Market Overview

Macro Review

IMF meetings limit EM volatility. The IMF also published the latest set of growth expectations, taking their U.S. forecast up by 1.3ppts to 6.4% for 2021. Equal focus was placed on U.S. tax hikes and Biden’s infrastructure package, but the narrative seems well understood given inflation swaps continued to tighten. Minutes of the March FOMC offered some caution around the tapering timetable, while highlighting if any undue pressure emerged on overnight rates then the Fed would react (via hiking the IOER or RRR rates). The macro tape was generally risk-on with U.S. equities up 3-5% as the NYFANG put together eight consecutive up sessions. The VIX now trades with a 16-handle, as does the EuroStoxx V2X with Eurozone PMIs outperforming once again (adding fuel to the Citi Surprise indices). Rates steepened which was led by 5y/7y outperformance, with 5y5y inflation now 8bp tighter through April. The dollar was also almost 1% weaker this week, which is the largest episode of USD weakness over a one-week period since mid-December. This offered a renewed bid for EMFX as the GBI-EM gained 1.3%, which also reflects the largest weekly gain since mid-November.

EM Credit Update

EM Credit ended the week up 0.8% with spreads 1-5bp tighter, despite U.S. Treasuries bear steepening (long-end underperformed by 2-3bp). At the sovereign-level, Sri Lanka, Angola and Gabon outperformed, while Lithuania, Argentina and Mozambique lagged. U.S. Treasuries in the 30yr tenor may well be 3-5bp wider over the past month, but we are continuing to see EM duration outperform with modest returns of 0.6% in four weeks. Improving technicals in the asset class are conducive to a retracement rally as markets find further stability as the latest data point to healthy inflows into U.S. and EM credit.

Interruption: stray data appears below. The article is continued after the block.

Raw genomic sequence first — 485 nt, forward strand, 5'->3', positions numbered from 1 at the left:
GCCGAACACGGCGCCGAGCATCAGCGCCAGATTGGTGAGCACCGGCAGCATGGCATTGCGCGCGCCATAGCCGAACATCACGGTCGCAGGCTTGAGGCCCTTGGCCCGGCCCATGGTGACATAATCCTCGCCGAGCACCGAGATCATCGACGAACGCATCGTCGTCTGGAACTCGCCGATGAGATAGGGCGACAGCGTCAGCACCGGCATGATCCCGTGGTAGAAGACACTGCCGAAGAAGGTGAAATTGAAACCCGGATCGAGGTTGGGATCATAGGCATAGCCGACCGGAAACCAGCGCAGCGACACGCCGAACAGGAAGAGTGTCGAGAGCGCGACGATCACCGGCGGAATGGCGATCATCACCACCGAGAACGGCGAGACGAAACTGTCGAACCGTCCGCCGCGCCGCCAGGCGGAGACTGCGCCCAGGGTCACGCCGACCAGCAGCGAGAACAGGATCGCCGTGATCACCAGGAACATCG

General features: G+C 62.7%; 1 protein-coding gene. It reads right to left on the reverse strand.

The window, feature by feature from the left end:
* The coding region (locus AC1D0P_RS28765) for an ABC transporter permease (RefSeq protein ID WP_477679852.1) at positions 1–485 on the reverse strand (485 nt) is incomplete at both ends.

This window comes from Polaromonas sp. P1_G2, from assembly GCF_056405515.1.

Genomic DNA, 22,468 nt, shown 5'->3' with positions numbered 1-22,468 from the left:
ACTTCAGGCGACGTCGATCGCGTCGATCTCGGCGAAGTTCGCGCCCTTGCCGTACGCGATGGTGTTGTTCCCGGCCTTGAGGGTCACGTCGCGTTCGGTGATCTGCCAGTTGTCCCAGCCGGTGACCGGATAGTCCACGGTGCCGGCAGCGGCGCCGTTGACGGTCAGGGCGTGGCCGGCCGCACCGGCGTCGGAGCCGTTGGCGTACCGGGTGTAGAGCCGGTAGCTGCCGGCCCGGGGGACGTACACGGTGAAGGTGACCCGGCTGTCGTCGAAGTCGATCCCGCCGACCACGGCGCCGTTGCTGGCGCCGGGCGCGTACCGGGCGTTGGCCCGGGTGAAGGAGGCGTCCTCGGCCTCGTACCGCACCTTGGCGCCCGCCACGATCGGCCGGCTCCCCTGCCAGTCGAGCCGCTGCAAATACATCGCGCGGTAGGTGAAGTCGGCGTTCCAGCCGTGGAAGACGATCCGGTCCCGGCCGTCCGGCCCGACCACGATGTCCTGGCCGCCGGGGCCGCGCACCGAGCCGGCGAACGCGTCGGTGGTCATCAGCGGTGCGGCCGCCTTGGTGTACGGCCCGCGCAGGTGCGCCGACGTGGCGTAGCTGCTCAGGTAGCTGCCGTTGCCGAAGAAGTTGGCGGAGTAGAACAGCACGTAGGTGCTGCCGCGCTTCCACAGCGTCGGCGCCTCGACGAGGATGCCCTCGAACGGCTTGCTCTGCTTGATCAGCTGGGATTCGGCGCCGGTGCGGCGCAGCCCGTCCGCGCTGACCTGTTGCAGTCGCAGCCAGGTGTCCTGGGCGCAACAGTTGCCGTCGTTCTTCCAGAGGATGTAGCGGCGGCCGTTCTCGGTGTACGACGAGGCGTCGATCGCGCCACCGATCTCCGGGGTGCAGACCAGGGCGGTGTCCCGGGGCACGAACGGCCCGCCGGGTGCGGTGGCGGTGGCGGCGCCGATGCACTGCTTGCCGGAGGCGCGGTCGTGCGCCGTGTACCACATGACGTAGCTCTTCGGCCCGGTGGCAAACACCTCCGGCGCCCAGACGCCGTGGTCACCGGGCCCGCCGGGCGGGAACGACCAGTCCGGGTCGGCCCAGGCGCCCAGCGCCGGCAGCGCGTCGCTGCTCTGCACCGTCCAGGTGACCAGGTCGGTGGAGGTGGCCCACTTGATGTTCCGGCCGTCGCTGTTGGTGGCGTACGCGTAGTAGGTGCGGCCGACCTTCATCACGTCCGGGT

The Week Ahead

The focus of next week is likely on U.S. inflation, along with a slew of releases out of China (trade data, retail sales and industrial production). Similarly, India’s industrial production and inflation release are key events after INR volatility last week that was sparked by a dovish RBI. Speaking of inflation, it ought to tick-up higher in Israel with further releases out of Argentina and Romania. Back in March, Ukraine was the first EM central bank to begin the hiking cycle, which was subsequently followed by Brazil, Turkey and Russia. Consensus is pointing to another 50bp hike in Ukraine’s key benchmark rate next Thursday (currently 6.5%). However, the main fixture next Thursday falls with Turkey’s CBRT but expectations are that rates remain unchanged at 19% under the new Governor (albeit with a wide tail).

This week’s emerging markets highlights discussed below include: IMF revised global growth forecasts upwards; emphasis for sustainable and inclusive recovery; Moment of truth for Turkish assets on April 15 when the Central Bank (CBRT) delivers first monetary policy decision after the abrupt firing of former Governor Agbal rattled markets in late March; Much tighter than expected second round race in Ecuador’s Presidential Elections keeps alive possibility of a credit-positive upset victory by market-friendly candidate Lasso; Indirect Iran-U.S. negotiations conducted in Vienna initial step towards potential JCPOA revival; Angola government held constructive non-deal investor roadshow and Global Emerging Markets Corporates in Focus: Considering the potential implications of the Archegos fallout.